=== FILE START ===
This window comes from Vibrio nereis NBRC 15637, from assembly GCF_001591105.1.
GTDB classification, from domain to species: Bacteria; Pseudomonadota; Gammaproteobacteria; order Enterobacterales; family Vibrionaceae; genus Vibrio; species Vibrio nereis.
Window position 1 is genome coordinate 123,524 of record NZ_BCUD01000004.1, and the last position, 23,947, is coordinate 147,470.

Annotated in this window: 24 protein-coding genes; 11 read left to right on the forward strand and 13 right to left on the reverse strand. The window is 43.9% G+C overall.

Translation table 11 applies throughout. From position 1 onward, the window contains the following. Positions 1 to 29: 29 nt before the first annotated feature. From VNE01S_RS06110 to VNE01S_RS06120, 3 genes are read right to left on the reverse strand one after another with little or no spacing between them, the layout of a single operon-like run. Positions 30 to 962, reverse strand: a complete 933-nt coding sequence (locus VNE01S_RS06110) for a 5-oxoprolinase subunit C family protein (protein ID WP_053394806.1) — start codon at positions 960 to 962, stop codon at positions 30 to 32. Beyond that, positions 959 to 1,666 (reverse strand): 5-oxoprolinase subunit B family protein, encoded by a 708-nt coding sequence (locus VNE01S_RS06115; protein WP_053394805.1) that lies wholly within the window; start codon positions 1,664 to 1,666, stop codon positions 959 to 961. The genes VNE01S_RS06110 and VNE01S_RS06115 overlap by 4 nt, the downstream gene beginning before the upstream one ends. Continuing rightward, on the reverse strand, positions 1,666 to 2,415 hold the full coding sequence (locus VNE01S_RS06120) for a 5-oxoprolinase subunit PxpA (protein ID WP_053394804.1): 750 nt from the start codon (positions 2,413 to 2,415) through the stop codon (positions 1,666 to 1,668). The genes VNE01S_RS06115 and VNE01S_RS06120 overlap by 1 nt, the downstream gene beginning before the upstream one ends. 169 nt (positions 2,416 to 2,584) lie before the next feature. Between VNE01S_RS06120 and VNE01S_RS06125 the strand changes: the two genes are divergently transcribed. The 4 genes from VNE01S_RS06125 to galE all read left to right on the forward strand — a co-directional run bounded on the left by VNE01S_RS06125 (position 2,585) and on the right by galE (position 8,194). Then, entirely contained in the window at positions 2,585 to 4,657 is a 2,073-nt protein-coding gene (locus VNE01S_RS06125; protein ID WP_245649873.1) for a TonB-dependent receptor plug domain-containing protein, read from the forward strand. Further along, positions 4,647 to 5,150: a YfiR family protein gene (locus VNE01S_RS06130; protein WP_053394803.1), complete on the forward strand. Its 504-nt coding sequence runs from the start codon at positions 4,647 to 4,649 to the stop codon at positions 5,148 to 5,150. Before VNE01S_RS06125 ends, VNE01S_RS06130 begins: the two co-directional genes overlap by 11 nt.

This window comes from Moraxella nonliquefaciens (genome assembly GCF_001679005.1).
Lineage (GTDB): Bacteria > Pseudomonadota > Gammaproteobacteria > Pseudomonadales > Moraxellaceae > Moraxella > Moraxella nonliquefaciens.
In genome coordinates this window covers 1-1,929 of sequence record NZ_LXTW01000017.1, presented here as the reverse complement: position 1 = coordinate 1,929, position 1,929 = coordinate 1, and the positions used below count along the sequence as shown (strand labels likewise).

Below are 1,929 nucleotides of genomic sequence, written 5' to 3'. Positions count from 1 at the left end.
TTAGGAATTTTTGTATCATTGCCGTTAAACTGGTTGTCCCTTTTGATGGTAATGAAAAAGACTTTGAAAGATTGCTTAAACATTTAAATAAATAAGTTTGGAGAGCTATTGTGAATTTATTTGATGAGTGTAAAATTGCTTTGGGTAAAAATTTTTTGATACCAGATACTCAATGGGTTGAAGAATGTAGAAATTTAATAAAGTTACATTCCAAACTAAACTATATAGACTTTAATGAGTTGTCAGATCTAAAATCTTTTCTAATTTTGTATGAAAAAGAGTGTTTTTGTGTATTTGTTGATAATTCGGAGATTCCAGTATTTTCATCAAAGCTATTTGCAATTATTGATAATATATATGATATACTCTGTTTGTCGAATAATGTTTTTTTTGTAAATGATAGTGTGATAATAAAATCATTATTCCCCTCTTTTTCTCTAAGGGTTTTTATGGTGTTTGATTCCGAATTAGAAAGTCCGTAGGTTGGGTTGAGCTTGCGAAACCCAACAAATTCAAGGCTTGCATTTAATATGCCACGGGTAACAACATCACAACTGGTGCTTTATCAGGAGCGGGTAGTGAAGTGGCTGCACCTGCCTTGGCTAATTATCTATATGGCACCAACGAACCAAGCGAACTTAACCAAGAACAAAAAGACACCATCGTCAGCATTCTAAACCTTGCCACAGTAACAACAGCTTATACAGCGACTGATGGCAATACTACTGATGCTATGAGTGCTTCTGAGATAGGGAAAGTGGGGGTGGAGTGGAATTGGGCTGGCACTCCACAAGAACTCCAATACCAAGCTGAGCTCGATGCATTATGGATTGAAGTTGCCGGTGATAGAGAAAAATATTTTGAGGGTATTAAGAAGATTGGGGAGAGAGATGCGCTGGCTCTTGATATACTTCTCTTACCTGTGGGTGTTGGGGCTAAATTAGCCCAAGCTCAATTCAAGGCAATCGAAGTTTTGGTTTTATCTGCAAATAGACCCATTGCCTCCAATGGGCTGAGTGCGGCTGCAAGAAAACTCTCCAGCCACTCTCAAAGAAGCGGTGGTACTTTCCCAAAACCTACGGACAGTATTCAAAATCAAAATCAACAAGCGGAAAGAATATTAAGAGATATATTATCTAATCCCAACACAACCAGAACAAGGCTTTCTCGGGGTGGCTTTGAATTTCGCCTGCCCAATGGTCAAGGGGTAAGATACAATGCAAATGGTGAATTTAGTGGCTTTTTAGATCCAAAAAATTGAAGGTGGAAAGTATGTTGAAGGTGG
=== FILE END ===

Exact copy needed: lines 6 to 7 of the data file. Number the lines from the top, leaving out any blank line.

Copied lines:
This window comes from Moraxella nonliquefaciens (genome assembly GCF_001679005.1).
Lineage (GTDB): Bacteria > Pseudomonadota > Gammaproteobacteria > Pseudomonadales > Moraxellaceae > Moraxella > Moraxella nonliquefaciens.